Afghan president Hamid Karzai has won a keenly fought political battle to get last year’s parliamentary election results reviewed in as many as 6 dozen constituencies by the tribunal appointed by the supreme court to look into election fraud. The results of last year’s election had showed a disproportionately high representation for the non-Pashtun ethnic groups due to a variety of factors, including the disturbed conditions in the Pashtun-majority regions in the south where the Taliban intimidated the voters from voting. Thus, Karzai was saddled with a parliament that was hostile especially from a large faction owing allegiance to former FM and Northern Alliance leader Dr. Abdullah Abdullah, who enjoyed US (and some say Indian) backing in the presidential election in 2009 as the opposition candidate.
The new parliament acted as a tool for the US embassy in Kabul to harass and humiliate Karzai by acts such as refusing to endorse the president’s cabinet appointments. Abdullah doggedly pursues Karzai on every issue under the sun. Now, the tribunal’s verdict overturns the results in around 70 constituencies and that vastly diminishes Abdullah’s role and the US embassy’s clout. Karzai is finally getting a parliament he can do business with. The rejected MPs and Abdullah’s camp were sure that the UN would hold their hand at the US’ bidding. But they have been in for disappointment, with the UN advising the disgruntled MPs to gracefully accept the verdict. The UN has pleaded that it has no locus standii to interfere with Afghanistan’s constitutional processes or to attend to individual grievances of MPs. The UN has also advised the MPs not to resort to agitations as they had been threatening.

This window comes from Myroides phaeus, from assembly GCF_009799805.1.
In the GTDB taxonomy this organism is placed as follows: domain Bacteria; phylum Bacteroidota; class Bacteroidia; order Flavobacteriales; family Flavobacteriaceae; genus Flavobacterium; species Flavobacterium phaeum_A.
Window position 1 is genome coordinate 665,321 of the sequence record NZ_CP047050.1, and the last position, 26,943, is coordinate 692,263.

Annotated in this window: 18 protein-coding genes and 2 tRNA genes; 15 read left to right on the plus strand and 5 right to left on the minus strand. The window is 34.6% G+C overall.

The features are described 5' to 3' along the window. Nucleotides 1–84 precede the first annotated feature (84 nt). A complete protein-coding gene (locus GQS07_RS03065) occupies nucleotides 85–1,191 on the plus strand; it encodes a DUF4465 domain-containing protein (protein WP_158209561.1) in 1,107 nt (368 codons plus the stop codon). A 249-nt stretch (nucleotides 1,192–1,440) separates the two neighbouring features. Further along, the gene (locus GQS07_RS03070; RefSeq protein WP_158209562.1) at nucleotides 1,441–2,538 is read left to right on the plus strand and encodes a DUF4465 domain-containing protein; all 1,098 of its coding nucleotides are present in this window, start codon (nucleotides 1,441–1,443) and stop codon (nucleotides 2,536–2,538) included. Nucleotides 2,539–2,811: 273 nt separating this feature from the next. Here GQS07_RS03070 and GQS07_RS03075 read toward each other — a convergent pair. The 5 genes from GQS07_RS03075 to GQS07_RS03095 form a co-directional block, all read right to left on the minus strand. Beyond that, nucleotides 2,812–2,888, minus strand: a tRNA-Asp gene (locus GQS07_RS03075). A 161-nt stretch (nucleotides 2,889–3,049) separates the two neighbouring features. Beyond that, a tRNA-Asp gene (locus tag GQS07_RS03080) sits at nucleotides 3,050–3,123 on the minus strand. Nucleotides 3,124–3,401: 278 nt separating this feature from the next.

Karzai is outsmarting US at every step, thanks to his capacity to network and form coalitions. In this particular case, Karzai knows that a parliament that doesn’t duly reflect the Pashtun population will lack legitimacy when it comes to debating matters of great sensitivity and national importance concerning the reconciliation of the Taliban or US military bases. The tribunal’s verdict means that the Hezb-i-Islami (led by Mujahideen leader Gulbuddin Hekmatyar) may have larger representation in the parliament. Mullah Omar detests Hekmatyar and the Hezb-i-Islami and Taliban have been at loggerheads although both are involved in the insurgency and their fighters have clashed. Hekmatyar has links with both Pakistan (dating back to 1973 when ZA Bhutto got him over to Peshawar from Kabul) and Iran (where he lived in exile fro 5 years during the Taliban rule). Thus, it pays for Karzai at the present juncture if there is greater representation for Hezb in the parliament.